by other means.
Defendants did not file a privilege log when they filed their objections because they did not
have the documents from the person who investigated the accident.
NDWV Magistrate Judge Seibert outlined standards that may be applicable to discovery
disputes in his decision in Weirton Steel Corp, Liquidating Trust v. Zurich Speciaties London, LTD,
2009 U.S. Dist. LEXIS 4848 (N.D.W.Va. January 23, 2009). This court updated them. This court
adopts the following as “boiler-plate law” that may be applicable to discovery disputes in general.
1. Discovery - Scope
Parties may obtain discovery regarding any matter, not privileged, that is relevant to
the claim or defense of any party, including the existence, description, nature, custody,
condition, and location of any books, documents, or other tangible things and the
identity and location of persons having knowledge of any discoverable matter. For
good cause, the court may order discovery of any matter relevant to the subject matter
involved in the action. Relevant information need not be admissible at the trial if the
discovery appears reasonably calculated to lead to the discovery of admissible
evidence. Fed. R. Civ. P. 26(b)(1).
2. Discovery - Scope
A Party “may obtain discovery regarding any matter, not privileged, that is relevant to
the claim or defense of any party.” Fed. R. Civ. P. 26(b)(1). In addition, “the
discovery rules are given ‘a broad and liberal treatment.’” Nat’l Union Fire Ins. Co. Of
Pittsburgh, P.A. v. Murray Sheet Metal Co. Inc., 967 F.2d 980, 983 (4 th Cir.
1992)(quoting Hickman v. Taylor, 329 U.S. 495, 507, 67 S.Ct. 385, 91 L.Ed. 491
(1947)). However, the discovery sought must be relevant. Fed. R. Civ. P. 26(b)(1);
see also St. Bernard Sav. And Loan Ass’n v. Levet, Civ. A. No. 91-4493, 1993 U.S.
Dist. LEXIS 13283, 1993 WL 386321, at *1(E.D. La. Sept. 16, 1993)(stating that “the
Rule 26 requirement that material sought in discovery be relevant should be firmly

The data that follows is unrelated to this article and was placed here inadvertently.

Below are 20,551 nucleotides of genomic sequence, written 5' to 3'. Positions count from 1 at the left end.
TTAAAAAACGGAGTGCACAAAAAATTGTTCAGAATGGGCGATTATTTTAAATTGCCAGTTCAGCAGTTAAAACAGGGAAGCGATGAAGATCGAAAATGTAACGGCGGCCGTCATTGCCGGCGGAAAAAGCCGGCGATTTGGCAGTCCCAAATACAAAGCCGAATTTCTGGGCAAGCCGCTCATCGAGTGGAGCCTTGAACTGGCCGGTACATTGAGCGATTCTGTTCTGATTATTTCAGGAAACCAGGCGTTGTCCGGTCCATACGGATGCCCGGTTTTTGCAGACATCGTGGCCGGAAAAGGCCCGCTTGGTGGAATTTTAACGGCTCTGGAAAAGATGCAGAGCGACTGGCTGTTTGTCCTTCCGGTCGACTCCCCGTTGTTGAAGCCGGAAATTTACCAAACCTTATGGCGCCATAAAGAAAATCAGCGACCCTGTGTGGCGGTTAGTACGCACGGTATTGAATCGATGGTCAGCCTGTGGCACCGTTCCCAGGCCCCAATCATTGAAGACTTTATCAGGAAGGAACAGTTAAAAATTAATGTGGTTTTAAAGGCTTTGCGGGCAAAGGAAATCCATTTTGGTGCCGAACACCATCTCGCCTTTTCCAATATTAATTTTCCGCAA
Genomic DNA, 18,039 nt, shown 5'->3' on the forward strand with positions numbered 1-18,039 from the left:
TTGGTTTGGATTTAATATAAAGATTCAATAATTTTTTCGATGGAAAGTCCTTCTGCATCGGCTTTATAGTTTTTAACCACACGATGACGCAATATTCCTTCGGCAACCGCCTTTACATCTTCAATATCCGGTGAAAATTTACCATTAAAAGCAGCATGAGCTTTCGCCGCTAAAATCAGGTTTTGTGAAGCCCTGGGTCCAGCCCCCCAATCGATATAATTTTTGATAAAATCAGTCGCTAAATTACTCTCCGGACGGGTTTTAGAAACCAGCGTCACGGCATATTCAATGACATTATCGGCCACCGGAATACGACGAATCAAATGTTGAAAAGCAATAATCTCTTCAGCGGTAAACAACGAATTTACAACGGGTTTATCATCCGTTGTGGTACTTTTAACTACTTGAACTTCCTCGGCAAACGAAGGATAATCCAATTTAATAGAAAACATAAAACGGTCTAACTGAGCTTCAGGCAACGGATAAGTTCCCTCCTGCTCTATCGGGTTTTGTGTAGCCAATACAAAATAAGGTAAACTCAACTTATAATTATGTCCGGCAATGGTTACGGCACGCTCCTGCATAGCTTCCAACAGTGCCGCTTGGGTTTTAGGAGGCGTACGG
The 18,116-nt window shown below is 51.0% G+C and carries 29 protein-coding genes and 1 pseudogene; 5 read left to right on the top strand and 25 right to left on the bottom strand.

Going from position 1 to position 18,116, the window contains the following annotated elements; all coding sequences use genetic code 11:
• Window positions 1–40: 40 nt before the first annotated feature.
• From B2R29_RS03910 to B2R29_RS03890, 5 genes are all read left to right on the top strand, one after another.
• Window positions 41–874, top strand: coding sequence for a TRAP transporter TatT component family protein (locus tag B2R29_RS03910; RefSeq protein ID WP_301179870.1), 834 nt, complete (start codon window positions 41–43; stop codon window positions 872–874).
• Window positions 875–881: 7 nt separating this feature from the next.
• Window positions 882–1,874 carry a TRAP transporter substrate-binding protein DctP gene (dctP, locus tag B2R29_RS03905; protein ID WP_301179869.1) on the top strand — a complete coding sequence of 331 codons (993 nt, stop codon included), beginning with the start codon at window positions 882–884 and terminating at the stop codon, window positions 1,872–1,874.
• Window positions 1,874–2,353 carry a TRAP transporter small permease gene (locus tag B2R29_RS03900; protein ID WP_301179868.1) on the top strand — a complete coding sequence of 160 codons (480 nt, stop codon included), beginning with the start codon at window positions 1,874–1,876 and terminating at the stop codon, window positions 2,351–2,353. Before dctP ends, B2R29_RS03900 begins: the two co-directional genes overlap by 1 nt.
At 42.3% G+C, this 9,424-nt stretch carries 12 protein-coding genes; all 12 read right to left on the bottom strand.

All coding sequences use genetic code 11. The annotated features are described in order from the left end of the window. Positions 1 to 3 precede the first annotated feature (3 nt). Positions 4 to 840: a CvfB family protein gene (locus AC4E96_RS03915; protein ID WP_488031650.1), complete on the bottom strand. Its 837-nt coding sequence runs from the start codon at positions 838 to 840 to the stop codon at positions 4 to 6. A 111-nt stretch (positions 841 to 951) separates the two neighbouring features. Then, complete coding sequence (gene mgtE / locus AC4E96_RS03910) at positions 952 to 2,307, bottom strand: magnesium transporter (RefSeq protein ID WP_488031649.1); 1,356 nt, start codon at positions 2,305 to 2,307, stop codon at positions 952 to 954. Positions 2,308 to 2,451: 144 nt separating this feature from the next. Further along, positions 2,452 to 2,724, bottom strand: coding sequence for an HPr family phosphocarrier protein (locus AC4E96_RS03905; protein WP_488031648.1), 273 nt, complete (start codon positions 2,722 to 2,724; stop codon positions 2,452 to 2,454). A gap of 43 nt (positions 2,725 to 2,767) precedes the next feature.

applied and courts should exercise appropriate control over the discovery process”).
3. Discovery - Relevancy
A court must strike a balance between the broad scope of the rules of discovery and the
discovery of relevant evidence that is ultimately deemed admissible or inadmissible at
trial. The test for relevancy under the discovery rules is necessarily broader than the
test for relevancy under Rule 402 of the Federal Rules of Evidence. Fed. R. Civ. P.
26(b)(1) (“relevant information need not be admissible at the trial if the discovery
appears reasonably calculated to lead to the discovery of admissible evidence.”). In
striking the appropriate balance between these two tensions, “[d]istrict courts enjoy
nearly unfettered discretion to control the timing and scope of discovery and impose
sanctions for failures to comply with its discovery orders.” Hinkle v. City of
Clarksburg, West Virginia, 81 F.3d 416k, 426 (4th Cir. 1996) (citations omitted).
4. Discovery - Interrogatories
Federal Rule of Civil Procedure 33 governs interrogatories. It states that “Each
interrogatory shall be answered separately and fully in writing under oath, unless it is
objected to, in which event the objecting party shall state the reasons for objection and
shall answer to the extent the interrogatory is not objectionable.”
5. Discovery - Interrogatories and Time to Respond
Federal Rule of Civil Procedure 33(b)(2) governs time to respond. It states that “The